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Pandora’s (NYSE:P) future hangs in the balance as the company’s Chairman and Chief Executive Officer Joseph Kennedy prepares to ask the House Judiciary Committee on Wednesday to support Internet Radio Fairness Act, a bill that proposes to make changes to the music licensing system.
What are Pandora’s Complaints?
In the months preceding the hearing, Pandora led an aggressive campaign aimed at putting Internet radio services on the same royalty-setting standard as cable and satellite radio stations. This, Pandora has said, will lower the royalties the company pays to stream music online. As record producer Jimmy Jam told Bloomberg, the bill would lower the rates paid by Pandora by 85 percent.
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“The current rate-setting structure is a clear case of discrimination against the Internet and innovative services,” read Kennedy’s written testimony. “This lack of a level playing field is fundamentally unfair and indefensible.” What is unfair, according to Kennedy, is that more than 50 percent of Pandora’s revenue will go towards royalty payments this year, while cable and satellite radio providers will pay 15 percent and 7.5 percent of their revenue, respectively. Pandora expects to pay $250 million to SoundExchange, a non-profit performance rights organization that collects statutory royalties from streaming music providers.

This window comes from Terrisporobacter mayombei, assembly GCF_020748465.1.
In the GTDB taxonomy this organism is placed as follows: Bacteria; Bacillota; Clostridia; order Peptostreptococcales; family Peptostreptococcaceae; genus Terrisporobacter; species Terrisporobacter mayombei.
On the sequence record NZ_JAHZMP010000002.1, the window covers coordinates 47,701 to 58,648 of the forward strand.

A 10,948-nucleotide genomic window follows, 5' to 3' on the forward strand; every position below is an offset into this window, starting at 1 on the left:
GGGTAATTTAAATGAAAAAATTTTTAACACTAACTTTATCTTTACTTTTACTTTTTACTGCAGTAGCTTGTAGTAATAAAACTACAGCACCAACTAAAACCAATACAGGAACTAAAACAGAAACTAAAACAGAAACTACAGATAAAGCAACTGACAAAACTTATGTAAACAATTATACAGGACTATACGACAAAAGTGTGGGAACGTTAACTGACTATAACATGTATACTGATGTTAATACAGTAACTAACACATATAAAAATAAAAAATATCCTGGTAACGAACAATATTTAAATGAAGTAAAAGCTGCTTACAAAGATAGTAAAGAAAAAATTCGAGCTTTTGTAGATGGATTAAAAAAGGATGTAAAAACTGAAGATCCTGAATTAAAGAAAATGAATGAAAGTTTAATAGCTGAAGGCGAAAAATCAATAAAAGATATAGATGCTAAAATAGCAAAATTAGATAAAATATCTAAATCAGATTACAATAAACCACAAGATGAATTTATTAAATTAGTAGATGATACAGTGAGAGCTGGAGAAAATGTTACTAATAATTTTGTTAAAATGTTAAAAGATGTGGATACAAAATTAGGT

Internet radio providers pay different rates because the royalty rates for most other uses of copyrighted sound recordings fall under section 801B of the Copyright Act, while standards set for streaming radio providers like Pandora come as a result of the 1998 Digital Millennium Copyright Act, which made Internet radio an exception to the original act…
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